On October 11, 2000, Appellant met with his attorney in connection with a social security matter. At that meeting, Appellant relayed the situation surrounding his 1993 route reduction and 1998 retirement. At that time he claims that, with the help of his attorney, he became aware that he had viable claims against USPS and NRLCA. He also concedes that, between his retirement and his October 11, 2000, meeting with his attorney, he undertook no independent investigation of his case and did not learn any new facts. On October 12, 2000, Appellant filed a document with the EEOC entitled "Intent to Sue Pursuant to 29 U.S.C. § 633a(d)."

On January 25, 2001, Appellant filed a Complaint against USPS and NRLCA, alleging, inter alia, various state law claims against NRLCA. On March 26, 2001, NRLCA sought to dismiss Appellant's claims as preempted under federal law. On October 31, 2001, United States Magistrate Judge Ila Jeanne Sensenich granted, without prejudice, the NRLCA's Motion to Dismiss certain counts of the complaint not involving fraud or collusion. On November 16, 2001, Appellant filed a three-count Amended Complaint against USPS and NRLCA. Count I alleged that USPS discriminated against him on the basis of his age when it reduced his mail delivery route in 1993 and notified him in March 1998 that it intended to terminate his employment. Count II alleged that USPS breached its collective-bargaining agreement with the NRLCA when it sought to terminate Appellant's employment. Count III alleged that NRLCA breached its duty of fair representation. The United States District Court for the Western District of Pennsylvania referred the case to Magistrate Judge Sensenich for consideration of all pretrial matters. Appellant, USPS and NRLCA all moved for summary judgment. By Report and Recommendation, the Magistrate Judge denied Appellant's motion for summary judgment and granted USPS and NRLCA's motion for summary judgment, finding that Appellant's claims were time-barred. By Memorandum Order, the District Court adopted the Magistrate's Report and Recommendation. This timely appeal followed.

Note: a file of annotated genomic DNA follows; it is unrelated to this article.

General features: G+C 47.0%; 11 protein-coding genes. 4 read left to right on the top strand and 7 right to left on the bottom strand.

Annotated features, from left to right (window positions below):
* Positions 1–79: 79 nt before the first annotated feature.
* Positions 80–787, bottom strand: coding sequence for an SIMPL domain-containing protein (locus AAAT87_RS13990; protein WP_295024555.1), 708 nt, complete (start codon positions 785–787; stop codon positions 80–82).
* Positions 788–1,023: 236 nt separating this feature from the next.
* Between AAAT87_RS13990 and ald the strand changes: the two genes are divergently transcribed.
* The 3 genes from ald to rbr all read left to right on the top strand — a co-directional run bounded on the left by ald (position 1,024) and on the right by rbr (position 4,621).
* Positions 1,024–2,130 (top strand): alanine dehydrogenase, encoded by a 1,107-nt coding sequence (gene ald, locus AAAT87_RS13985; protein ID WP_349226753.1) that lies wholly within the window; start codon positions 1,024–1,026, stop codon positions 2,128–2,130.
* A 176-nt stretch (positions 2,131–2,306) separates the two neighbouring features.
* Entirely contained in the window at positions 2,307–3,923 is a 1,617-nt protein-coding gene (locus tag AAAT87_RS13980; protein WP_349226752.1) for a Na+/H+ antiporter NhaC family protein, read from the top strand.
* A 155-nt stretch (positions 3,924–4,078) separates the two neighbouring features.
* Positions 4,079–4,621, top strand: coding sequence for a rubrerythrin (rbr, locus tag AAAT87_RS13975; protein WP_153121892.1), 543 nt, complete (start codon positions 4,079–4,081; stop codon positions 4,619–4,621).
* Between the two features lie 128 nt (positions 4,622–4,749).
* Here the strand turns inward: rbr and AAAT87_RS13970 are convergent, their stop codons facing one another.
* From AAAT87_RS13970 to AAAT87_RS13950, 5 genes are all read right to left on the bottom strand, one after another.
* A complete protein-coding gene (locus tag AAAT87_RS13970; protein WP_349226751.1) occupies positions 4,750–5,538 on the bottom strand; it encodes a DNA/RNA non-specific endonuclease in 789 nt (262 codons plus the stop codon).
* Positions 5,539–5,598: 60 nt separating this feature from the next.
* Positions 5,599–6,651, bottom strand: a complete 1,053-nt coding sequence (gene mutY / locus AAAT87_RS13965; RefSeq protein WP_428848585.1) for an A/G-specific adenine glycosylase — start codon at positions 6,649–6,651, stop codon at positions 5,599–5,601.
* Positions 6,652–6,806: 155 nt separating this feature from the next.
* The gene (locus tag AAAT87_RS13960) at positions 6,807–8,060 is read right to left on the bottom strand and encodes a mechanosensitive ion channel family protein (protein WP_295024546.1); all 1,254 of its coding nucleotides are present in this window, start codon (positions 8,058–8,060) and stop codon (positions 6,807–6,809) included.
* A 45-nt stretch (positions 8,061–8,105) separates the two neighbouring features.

The District Court had original jurisdiction over Appellant's Age Discrimination in Employment Act ("ADEA") claim and "hybrid" section 301 claim5 pursuant to 28 U.S.C. § 1331. Our jurisdiction is grounded in 28 U.S.C. § 1291, as the District Court's grant of Appellees' motion for summary judgment was a final and appealable order.

We review the District Court's grant of summary judgment in favor of Appellees de novo. Torres v. McLaughlin, 163 F.3d 169, 170 (3d. Cir.1998). When reviewing the propriety of a grant of summary judgment, we apply the same test a district court should have applied. Olson v. General Elec. Astrospace, 101 F.3d 947, 951 (3d Cir.1996). That is, a grant of summary judgment is appropriate only where the parties have established that there is no genuine dispute of material fact and are "entitled to judgment as a matter of law." Fed.R.Civ.P. 56(c); Celotex Corp. v. Catrett, 477 U.S. 317, 322, 106 S.Ct. 2548, 91 L.Ed.2d 265 (1986). Where the defendant is the moving party, the initial burden is on the defendant to show that the plaintiff has failed to establish one or more essential elements to his case. See Celotex Corp., 477 U.S. at 323-24, 106 S.Ct. 2548. On a motion for summary judgment, a district court must view the facts in the light most favorable to the non-moving party and must make all reasonable inferences in that party's favor. See Marzano v. Computer Sci. Corp., 91 F.3d 497, 501 (3d Cir.1996) (citing Armbruster v. Unisys Corp., 32 F.3d 768, 777 (3d Cir.1994)).


Despite the lengthy record and briefs in this case, the questions before us are relatively narrow. As to his ADEA claim against USPS, we must determine whether the accrual date was delayed by the discovery rule, or alternatively whether the limitations period was equitably tolled. As to his hybrid section 301 claim against USPS and NRLCA, we must determine whether Appellant's failure to file a grievance with regard to his 1998 termination bars his recovery. We shall take each question in turn, remembering that Title VII limitations provisions are part of a body of humanitarian legislation that must be interpreted in a humane and commonsensical manner, so as to prevent unnecessarily harsh results in particular cases. Oshiver v. Levin, Fishbein, Sedran & Berman, 38 F.3d 1380, 1387 (3d Cir.1994).

A. Appellant's ADEA Claim

Appellant first claims that his 1993 route reduction and his 1998 forced retirement constitute impermissible age discrimination. "All personnel actions affecting employees or applicants for employment who are at least 40 years of age ... in the United States Postal Service and the Postal Rate Commission ... shall be made free from any discrimination based on age." 29 U.S.C. § 633a(a) (...